There is something in the Persian Gulf waters near Kuwait that has been killing tens of thousands of fish. No one seems to know what it is or why the fish are dying. But scientists from around the world are descending on Kuwait in hopes of finding the answer.
Tons of dead fish are appearing in Persian Gulf waters off the coast of Kuwait. Scientists say they have never seen anything like it.
It started around August 10. Since then, around 2,000 tons of dead fish, mostly mullet, have been recovered from Kuwaiti waters and dead fish are still appearing.
The fish market in Kuwait has been shut down and is reported losing more than $1.5 million per day.
The government has placed a ban on fishing in Kuwaiti waters and has set up a committee of inquiry.
Scientists from around the world, including the United States and Britain, are either already in Kuwait or en route to help solve what has become a scientific mystery.
The investigations have been exhaustive, explains Mohammad al-Sarawi, the head of Kuwait's Environment Public Authority. "We have collected a lot of information, especially oceanographic information, relating to the temperature profiles, pH levels, dissolved oxygen, some physical parameters as well," he says. "We have done extensive chemical testing and analysis on the tissue and also on the marine environment."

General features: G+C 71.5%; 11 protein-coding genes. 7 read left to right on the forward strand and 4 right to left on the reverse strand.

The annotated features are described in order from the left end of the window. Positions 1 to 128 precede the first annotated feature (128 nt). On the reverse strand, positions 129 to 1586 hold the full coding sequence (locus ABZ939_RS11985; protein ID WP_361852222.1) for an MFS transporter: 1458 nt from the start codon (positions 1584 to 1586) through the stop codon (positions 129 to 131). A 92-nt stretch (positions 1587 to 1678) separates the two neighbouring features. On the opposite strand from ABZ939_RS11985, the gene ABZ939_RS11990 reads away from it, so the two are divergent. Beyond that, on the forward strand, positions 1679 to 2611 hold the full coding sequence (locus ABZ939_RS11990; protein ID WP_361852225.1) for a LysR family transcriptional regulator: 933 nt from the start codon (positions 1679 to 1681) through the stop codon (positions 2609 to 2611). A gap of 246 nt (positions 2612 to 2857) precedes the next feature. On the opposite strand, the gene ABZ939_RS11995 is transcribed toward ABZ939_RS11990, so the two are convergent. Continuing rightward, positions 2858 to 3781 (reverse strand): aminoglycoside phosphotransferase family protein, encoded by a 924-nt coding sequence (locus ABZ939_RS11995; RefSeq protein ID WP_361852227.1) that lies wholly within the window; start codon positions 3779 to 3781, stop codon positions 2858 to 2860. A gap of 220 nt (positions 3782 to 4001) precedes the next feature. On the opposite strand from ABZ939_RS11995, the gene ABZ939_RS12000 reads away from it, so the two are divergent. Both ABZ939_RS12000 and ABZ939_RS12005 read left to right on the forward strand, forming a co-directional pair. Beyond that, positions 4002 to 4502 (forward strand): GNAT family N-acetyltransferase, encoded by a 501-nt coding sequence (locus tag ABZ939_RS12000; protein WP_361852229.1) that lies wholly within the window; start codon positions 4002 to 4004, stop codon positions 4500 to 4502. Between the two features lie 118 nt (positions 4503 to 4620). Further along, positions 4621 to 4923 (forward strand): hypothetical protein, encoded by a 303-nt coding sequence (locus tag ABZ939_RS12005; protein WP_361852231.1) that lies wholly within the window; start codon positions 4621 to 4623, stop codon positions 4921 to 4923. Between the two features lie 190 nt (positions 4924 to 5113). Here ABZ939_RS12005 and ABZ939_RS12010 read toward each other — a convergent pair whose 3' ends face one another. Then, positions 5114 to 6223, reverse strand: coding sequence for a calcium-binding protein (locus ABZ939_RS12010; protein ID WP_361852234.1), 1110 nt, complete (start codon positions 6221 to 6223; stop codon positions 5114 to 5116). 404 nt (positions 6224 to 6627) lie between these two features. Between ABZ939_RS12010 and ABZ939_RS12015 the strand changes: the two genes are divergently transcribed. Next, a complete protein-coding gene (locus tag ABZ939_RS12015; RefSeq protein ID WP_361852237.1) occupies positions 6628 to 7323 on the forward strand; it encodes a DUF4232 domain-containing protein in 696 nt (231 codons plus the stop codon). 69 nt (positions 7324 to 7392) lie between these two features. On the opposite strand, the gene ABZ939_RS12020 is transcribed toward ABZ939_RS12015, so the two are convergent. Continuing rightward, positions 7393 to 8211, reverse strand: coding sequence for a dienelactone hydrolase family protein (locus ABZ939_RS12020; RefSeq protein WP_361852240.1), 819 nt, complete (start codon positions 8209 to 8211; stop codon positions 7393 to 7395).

So far scientists say their best guess for what is killing the fish is an infection caused by warmer than normal Persian Gulf waters. Abdul Hadi al-Otaibi is the director of Kuwait's Institute of Scientific Research. He says the cause could be streptococcus. "The causes, so far, have been documented as bacteria being in hot water, which is called streptococcus," he says.
Temperatures in Kuwait, over the past several weeks, have been soaring above 50 degrees Celsius. However, the hot water theory is just one possible explanation.
Scientists are also examining the possibility of sewage or agricultural bacteria being exposed to Persian Gulf waters.
They say they have ruled out any possible connection to the 1991 Gulf War.
Investigators hope they can find a definitive answer to what is killing Kuwait's fish within the next few weeks.